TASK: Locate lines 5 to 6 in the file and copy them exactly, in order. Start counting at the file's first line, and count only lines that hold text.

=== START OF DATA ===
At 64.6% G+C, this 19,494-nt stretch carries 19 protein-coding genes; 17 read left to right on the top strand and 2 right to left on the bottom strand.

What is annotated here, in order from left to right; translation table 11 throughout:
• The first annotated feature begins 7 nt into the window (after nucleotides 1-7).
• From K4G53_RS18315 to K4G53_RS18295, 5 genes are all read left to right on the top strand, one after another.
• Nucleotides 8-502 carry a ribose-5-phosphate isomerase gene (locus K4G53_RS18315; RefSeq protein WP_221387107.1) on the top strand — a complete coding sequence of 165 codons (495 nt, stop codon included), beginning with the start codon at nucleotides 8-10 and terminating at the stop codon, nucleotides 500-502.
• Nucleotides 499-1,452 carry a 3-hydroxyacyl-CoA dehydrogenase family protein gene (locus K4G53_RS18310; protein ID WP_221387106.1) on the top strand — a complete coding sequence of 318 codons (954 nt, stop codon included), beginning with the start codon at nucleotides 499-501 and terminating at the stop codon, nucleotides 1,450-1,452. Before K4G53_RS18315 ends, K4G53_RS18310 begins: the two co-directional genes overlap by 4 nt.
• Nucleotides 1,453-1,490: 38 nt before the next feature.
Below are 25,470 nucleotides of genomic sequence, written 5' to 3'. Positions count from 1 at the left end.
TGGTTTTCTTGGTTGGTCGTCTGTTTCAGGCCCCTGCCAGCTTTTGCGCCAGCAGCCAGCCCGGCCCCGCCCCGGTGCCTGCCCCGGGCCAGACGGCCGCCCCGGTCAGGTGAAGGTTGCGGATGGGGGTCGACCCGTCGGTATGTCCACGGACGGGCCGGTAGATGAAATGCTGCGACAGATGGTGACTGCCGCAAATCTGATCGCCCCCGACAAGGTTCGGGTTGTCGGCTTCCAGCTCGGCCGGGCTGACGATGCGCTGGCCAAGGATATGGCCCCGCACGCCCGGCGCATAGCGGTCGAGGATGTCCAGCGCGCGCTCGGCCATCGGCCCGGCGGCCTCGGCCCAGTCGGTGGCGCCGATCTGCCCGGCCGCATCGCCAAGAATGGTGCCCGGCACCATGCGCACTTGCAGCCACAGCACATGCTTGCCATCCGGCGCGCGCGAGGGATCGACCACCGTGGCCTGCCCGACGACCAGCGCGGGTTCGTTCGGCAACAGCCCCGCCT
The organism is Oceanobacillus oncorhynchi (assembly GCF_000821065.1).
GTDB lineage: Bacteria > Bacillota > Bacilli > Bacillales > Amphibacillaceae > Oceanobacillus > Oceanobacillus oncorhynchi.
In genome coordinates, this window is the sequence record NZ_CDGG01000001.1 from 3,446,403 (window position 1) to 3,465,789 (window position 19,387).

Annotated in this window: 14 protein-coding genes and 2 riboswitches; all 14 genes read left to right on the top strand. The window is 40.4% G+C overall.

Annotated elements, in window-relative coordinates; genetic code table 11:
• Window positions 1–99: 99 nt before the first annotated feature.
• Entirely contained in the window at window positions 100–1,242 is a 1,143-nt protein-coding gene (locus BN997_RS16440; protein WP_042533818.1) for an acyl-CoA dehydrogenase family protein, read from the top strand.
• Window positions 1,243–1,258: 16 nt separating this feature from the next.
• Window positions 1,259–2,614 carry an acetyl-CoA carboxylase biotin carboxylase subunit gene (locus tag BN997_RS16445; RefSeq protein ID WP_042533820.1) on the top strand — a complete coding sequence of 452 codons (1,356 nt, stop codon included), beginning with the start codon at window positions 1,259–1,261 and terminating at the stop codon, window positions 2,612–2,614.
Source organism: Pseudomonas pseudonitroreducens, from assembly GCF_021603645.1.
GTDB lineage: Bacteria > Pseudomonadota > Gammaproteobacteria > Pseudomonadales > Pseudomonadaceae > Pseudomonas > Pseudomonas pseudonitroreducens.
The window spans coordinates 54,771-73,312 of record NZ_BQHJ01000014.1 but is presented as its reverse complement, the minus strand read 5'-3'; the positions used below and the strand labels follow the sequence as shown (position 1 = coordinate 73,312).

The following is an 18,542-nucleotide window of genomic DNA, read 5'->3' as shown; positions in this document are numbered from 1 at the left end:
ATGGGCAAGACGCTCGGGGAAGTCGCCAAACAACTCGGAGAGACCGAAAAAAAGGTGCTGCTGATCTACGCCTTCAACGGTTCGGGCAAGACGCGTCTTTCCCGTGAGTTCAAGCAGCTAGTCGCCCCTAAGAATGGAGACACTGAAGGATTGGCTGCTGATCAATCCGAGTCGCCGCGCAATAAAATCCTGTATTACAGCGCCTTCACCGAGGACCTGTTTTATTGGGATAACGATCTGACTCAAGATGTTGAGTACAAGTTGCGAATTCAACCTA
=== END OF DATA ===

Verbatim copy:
• Nucleotides 8-502 carry a ribose-5-phosphate isomerase gene (locus K4G53_RS18315; RefSeq protein WP_221387107.1) on the top strand — a complete coding sequence of 165 codons (495 nt, stop codon included), beginning with the start codon at nucleotides 8-10 and terminating at the stop codon, nucleotides 500-502.
• Nucleotides 499-1,452 carry a 3-hydroxyacyl-CoA dehydrogenase family protein gene (locus K4G53_RS18310; protein ID WP_221387106.1) on the top strand — a complete coding sequence of 318 codons (954 nt, stop codon included), beginning with the start codon at nucleotides 499-501 and terminating at the stop codon, nucleotides 1,450-1,452. Before K4G53_RS18315 ends, K4G53_RS18310 begins: the two co-directional genes overlap by 4 nt.